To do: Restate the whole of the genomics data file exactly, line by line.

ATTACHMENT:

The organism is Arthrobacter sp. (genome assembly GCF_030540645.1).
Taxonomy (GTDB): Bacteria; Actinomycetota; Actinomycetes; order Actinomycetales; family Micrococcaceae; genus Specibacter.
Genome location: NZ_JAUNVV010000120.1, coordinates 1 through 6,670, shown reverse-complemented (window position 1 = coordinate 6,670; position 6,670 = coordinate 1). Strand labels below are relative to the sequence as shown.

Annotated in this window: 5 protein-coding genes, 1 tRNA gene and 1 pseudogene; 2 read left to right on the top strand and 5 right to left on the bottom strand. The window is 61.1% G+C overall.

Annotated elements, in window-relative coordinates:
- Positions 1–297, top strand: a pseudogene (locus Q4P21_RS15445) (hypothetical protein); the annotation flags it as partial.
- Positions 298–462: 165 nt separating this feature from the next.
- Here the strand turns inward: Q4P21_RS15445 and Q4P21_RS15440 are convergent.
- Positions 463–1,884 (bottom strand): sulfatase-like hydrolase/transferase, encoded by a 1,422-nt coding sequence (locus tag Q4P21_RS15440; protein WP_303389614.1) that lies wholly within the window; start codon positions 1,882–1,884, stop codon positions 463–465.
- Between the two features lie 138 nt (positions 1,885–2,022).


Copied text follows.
The organism is Arthrobacter sp. (genome assembly GCF_030540645.1).
Taxonomy (GTDB): Bacteria; Actinomycetota; Actinomycetes; order Actinomycetales; family Micrococcaceae; genus Specibacter.
Genome location: NZ_JAUNVV010000120.1, coordinates 1 through 6,670, shown reverse-complemented (window position 1 = coordinate 6,670; position 6,670 = coordinate 1). Strand labels below are relative to the sequence as shown.

Annotated in this window: 5 protein-coding genes, 1 tRNA gene and 1 pseudogene; 2 read left to right on the top strand and 5 right to left on the bottom strand. The window is 61.1% G+C overall.

Annotated elements, in window-relative coordinates:
- Positions 1–297, top strand: a pseudogene (locus Q4P21_RS15445) (hypothetical protein); the annotation flags it as partial.
- Positions 298–462: 165 nt separating this feature from the next.
- Here the strand turns inward: Q4P21_RS15445 and Q4P21_RS15440 are convergent.
- Positions 463–1,884 (bottom strand): sulfatase-like hydrolase/transferase, encoded by a 1,422-nt coding sequence (locus tag Q4P21_RS15440; protein WP_303389614.1) that lies wholly within the window; start codon positions 1,882–1,884, stop codon positions 463–465.
- Between the two features lie 138 nt (positions 1,885–2,022).